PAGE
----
With cryptocurrencies gaining progressively more weight in the global economy, the demanding call for legitimacy and accountability becomes impossible to ignore. In the face of institutionalization, the rules for ICOs that want to make it on the market have changed drastically – commanded by state regulations slowly taking definitive form and scams sabotaging reputation of the whole party.
Just before the 2018, the consensus of most analytics was that the year will be marked by the arrival of significant state regulations to the crypto market. As for now, this assumption proves itself correct, leading to many restrictions and obstacles to the growth of startups as they become more entangled in documentation and fees.
China continues its full-scale war on cryptocurrencies. After banning ICO and crypto exchanges in September 2017, this year it started targeting the overseas trading options as well, going down on Chinese bank and online-payment accounts suspected of facilitating trades on offshore cryptocurrency venues. ICO ban also remains active in South Korea.
In countries where ICOs are not straight-off banned, the regulations applied to them depend on how ICOs are defined within the existing legal framework. Two main binding definitions can be find within statements of governmental institutions regulating commerce in USA: one is that ICOs can represent offerings of securities; and the other defining all kinds of crypto as tax-subjected property.
Regulations tied to both are meant to protect investors from scam projects, yet often do as much harm as they do good. In USA, for instance, the existing security law prohibits offering securities to unaccredited investors – that’s why so many startups are putting USA on their restriction lists. Even in regions without such prohibition, unadjusted security regulations fall heavy on a project, slowing down the process of its development with paperwork and additional fees. On ICO market, where rapidness and accessibility are the main driving features, that can constitute a serious problem.
Figuring out whether or not tokens of a particular ICO should be defined as securities is quite tricky and allows for wide interpretation. The distinction between utility-tokens and security-tokens recognized in the ICO community often does not translate to legal framework of the state. Utility tokens, – ones that can be used to purchase goods and services or access the system, – may still be defined as securities by law.
In USA and Canada Howey Test often acts as a main criterion, stating that if you’re promoting your ICO as a way to make money, then you are promoting a security. However, the state reserves the right to make judgment calls about new ICOs case by case, so you would need plenty of time and resources to win yourself a special treatment. In New Zealand financial market authority states that all tokens and crypto-currencies are considered securities, granting exceptions only based on individual consideration.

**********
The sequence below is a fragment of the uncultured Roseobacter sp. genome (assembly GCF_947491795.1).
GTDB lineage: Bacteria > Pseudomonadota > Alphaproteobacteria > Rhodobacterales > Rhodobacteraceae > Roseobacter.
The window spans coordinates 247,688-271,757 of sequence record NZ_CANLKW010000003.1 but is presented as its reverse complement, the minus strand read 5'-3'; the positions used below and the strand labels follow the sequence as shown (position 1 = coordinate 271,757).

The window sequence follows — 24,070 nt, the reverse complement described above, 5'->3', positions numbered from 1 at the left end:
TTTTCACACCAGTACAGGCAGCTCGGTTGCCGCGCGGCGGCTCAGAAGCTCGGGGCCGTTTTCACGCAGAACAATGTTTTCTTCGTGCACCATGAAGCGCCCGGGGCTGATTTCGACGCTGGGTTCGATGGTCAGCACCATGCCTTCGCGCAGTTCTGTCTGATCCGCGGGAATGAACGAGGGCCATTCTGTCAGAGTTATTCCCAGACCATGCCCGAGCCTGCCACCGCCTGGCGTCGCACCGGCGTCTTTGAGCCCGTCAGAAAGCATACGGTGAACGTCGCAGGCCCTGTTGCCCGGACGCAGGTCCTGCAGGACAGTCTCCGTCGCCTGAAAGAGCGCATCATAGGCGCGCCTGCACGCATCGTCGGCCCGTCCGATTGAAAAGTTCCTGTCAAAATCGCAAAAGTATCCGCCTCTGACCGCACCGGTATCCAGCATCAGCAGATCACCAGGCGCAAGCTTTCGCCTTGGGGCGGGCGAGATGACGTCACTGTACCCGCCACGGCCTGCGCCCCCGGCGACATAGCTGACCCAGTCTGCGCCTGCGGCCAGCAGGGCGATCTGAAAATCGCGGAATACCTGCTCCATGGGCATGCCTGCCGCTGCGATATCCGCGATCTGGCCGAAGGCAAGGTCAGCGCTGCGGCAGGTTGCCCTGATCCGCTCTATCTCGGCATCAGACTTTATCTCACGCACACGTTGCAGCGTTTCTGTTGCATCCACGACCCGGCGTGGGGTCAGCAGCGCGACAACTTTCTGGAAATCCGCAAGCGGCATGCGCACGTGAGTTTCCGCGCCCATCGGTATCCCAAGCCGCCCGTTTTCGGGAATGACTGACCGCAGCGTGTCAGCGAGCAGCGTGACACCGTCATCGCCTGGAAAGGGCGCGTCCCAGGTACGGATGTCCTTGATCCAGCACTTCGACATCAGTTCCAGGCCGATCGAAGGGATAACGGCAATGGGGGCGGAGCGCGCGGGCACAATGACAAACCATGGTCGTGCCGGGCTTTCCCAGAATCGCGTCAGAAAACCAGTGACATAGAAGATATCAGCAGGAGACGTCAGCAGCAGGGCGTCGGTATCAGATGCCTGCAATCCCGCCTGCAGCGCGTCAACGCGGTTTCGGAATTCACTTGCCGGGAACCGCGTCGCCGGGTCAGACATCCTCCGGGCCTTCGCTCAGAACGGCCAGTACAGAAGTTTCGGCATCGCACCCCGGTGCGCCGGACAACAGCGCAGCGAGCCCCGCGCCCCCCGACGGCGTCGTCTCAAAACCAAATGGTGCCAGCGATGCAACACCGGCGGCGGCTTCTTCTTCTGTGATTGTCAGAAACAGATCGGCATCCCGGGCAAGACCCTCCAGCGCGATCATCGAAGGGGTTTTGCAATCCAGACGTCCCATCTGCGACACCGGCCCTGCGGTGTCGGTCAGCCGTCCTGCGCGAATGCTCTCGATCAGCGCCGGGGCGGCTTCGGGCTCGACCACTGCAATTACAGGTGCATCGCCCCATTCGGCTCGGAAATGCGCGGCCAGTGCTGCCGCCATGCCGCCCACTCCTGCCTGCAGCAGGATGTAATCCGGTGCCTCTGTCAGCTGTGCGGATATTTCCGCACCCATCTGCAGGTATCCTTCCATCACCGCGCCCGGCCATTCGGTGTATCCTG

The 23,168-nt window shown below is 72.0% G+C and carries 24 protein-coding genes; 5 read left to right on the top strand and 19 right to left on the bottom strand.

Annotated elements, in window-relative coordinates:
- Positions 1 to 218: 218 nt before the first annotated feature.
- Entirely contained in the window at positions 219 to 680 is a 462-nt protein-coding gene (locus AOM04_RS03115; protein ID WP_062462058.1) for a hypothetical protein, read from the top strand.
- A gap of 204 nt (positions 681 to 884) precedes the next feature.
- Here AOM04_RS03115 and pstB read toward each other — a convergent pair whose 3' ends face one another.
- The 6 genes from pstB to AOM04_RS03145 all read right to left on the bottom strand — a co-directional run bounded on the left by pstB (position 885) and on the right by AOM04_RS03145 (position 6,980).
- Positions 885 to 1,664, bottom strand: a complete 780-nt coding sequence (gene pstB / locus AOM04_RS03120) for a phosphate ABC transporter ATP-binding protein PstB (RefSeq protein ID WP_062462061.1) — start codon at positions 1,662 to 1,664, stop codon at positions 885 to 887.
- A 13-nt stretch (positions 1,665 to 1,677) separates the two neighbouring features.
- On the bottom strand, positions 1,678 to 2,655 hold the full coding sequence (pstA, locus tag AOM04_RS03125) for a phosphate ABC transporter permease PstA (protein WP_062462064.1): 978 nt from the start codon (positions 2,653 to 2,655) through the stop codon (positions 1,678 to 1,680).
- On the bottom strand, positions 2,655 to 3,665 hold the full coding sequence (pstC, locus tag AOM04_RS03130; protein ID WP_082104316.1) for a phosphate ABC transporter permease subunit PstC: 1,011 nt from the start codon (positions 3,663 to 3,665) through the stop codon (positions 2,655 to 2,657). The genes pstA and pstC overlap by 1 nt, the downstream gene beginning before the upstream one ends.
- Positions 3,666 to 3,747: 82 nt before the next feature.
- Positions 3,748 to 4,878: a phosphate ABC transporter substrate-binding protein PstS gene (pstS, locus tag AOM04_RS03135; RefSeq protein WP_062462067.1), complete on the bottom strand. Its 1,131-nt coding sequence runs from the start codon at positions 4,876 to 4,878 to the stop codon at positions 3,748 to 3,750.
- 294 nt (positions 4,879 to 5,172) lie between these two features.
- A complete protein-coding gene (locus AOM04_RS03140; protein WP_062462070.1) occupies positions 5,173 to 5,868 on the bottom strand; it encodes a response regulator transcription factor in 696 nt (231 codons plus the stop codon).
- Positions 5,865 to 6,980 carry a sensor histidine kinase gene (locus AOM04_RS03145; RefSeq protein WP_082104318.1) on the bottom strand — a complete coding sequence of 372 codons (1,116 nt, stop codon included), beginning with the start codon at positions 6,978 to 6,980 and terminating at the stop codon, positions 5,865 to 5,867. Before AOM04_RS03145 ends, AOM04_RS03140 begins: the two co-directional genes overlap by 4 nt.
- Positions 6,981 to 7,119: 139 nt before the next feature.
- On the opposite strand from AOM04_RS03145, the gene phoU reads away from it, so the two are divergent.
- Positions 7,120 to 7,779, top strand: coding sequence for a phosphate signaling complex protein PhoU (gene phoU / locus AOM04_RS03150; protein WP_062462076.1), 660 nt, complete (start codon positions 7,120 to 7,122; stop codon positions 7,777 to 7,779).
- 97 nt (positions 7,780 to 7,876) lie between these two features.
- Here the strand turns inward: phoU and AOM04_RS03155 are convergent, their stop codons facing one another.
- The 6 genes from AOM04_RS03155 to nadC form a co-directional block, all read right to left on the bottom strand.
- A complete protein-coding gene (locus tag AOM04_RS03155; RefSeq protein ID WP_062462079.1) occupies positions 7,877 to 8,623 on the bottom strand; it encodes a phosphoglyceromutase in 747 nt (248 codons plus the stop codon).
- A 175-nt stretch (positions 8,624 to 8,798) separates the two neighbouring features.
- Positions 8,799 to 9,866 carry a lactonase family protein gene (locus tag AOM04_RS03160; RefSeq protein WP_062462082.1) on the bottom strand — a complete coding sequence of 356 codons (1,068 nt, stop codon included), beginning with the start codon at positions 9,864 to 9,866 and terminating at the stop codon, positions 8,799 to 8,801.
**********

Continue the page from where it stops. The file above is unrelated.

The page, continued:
Best environments for ICO (by the number of ICOs that reached the market cap over $10 million – Singapore, Caiman Islands, Switzerland) proved to be regions where tokens are less likely to be classified as securities, making them less subject to “harsh” regulatory oversight. It’s also where the development of crypto market receives support from the governmentally authorized bodies, promising more precise yet favorably adjusted regulations in future; and where the economy and political environment are stable enough to support the new economic niche.
Russia, Ukraine, and overall Eastern Europe, where the legal conditions are still flexible, and the marketing is fairly accessible, can also make favorable environments for ICO launching, especially with funding gathered offshore.
Earning a reputation. Latest tendencies of scam projects gaining larger scale and publicity, combined with more strict regulations, have caused ICOs to shift their attention towards persuading large investors – corporations and venture funds, which allows for a precise focusing of efforts.
The marketing strategies and campaign formats differ accordingly, becoming more targeted and relying more on building reputation and a strong community, and less on just loud presence. While for attracting small investors in 2017 the staple of successful ICO was social media advertising, mailouts, and viral content, nowadays you will need to concentrate on polishing your White Paper and creating a high-profile media presence with press-releases and interviews. Physical presence on events and conferences is also crucial, as well as extensive collaborations with projects that are widely recognized as reliable. Hiring a corporate lawyer also becomes a desirable feature.
As WeRaise CEO Olia Binkovska-Abraham said, “the Matthew effect gets more prominent than ever. If your ICO gets at least one large investor or partner with a good name, you are already two steps ahead of half of the market, and you are ten times more likely to get positive attention”.
WeRaise is up to challenge
Our full-cycle digital media advertising agency is well-informed and equipped by all the means necessary to:
- Guide you through the ICO market environment of various regions;
- Adequately and efficiently react to advertising restrictions;
- Develop a suitable media strategy for attracting just the type of investors you need;
- Help you building an active community around your project.